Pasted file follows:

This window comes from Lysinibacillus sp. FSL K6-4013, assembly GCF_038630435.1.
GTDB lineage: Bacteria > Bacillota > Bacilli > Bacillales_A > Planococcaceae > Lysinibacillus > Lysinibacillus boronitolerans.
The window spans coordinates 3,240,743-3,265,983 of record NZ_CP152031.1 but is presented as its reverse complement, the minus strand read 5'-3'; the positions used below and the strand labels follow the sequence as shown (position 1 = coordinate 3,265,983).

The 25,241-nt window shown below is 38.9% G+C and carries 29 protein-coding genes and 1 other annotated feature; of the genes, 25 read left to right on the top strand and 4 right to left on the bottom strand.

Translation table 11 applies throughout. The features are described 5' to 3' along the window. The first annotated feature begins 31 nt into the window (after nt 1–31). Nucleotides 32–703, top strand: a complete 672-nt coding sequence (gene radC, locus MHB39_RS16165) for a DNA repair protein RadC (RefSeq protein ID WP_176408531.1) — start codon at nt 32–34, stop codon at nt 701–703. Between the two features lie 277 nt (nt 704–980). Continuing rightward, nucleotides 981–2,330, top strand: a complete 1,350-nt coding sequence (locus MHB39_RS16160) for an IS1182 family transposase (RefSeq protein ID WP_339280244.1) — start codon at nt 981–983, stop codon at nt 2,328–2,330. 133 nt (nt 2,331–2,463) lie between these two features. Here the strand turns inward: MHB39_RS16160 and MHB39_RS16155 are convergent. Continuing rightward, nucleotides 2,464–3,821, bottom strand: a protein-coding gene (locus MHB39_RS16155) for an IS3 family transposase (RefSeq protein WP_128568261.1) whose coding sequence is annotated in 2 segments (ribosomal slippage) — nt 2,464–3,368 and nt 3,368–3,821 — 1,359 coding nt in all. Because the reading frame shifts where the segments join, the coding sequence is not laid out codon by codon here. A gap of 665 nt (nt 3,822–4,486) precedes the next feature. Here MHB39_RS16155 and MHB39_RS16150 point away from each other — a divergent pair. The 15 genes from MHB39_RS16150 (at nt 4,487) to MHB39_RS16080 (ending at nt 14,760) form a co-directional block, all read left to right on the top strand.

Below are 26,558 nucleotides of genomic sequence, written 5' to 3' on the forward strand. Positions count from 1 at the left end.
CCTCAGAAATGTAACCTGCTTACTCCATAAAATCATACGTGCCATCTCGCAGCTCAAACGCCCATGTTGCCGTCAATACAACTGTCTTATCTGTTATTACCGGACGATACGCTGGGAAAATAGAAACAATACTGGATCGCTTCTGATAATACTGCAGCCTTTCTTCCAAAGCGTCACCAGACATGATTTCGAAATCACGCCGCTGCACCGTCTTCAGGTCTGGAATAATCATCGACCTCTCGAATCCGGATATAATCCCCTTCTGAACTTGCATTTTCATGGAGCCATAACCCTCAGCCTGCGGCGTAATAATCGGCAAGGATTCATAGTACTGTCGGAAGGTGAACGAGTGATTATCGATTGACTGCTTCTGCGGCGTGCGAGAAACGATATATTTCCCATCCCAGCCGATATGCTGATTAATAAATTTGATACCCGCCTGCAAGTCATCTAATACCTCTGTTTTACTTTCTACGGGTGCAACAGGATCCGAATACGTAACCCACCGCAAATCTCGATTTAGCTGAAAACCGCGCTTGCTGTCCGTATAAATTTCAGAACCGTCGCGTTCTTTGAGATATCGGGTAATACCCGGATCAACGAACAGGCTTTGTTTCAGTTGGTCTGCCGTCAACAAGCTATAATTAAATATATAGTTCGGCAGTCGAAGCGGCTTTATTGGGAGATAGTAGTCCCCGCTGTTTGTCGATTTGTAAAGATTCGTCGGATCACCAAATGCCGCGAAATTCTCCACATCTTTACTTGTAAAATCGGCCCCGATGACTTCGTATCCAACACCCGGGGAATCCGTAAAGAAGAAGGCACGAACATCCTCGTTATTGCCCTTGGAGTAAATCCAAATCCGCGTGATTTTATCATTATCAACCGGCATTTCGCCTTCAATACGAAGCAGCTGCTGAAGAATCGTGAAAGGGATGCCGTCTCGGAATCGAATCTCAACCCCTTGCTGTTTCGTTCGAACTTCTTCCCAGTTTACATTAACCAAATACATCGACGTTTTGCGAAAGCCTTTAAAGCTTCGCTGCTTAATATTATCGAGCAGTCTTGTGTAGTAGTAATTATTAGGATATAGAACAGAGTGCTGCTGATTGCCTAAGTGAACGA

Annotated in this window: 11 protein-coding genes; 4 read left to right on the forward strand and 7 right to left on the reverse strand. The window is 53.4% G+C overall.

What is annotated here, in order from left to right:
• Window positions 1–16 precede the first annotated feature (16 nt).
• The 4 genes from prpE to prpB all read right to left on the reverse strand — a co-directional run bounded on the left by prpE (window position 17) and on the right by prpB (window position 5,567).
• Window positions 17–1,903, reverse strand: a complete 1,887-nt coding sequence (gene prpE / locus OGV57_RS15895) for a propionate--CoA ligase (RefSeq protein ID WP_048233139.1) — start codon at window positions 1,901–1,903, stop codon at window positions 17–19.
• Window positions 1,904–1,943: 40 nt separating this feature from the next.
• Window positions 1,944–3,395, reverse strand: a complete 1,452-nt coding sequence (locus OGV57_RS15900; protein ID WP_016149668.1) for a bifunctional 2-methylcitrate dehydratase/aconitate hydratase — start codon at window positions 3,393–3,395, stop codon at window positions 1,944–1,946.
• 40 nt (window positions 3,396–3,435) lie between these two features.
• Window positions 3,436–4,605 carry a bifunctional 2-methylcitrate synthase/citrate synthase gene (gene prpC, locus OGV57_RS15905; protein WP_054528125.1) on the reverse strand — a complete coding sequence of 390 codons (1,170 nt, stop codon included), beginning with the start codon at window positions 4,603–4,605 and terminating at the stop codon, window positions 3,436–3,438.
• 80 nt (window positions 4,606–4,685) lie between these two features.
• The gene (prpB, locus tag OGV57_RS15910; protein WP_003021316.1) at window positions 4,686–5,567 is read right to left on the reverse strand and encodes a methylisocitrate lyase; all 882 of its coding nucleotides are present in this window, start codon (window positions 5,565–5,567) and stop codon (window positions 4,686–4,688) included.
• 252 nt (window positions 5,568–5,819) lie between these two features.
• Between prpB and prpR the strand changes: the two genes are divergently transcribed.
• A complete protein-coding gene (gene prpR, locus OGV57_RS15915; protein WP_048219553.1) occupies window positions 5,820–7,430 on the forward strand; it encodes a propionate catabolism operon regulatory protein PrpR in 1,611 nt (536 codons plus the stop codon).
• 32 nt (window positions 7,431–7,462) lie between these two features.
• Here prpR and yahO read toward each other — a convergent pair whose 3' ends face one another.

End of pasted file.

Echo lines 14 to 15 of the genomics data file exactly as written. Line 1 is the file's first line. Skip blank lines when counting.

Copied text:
• Window positions 1,944–3,395, reverse strand: a complete 1,452-nt coding sequence (locus OGV57_RS15900; protein ID WP_016149668.1) for a bifunctional 2-methylcitrate dehydratase/aconitate hydratase — start codon at window positions 3,393–3,395, stop codon at window positions 1,944–1,946.
• 40 nt (window positions 3,396–3,435) lie between these two features.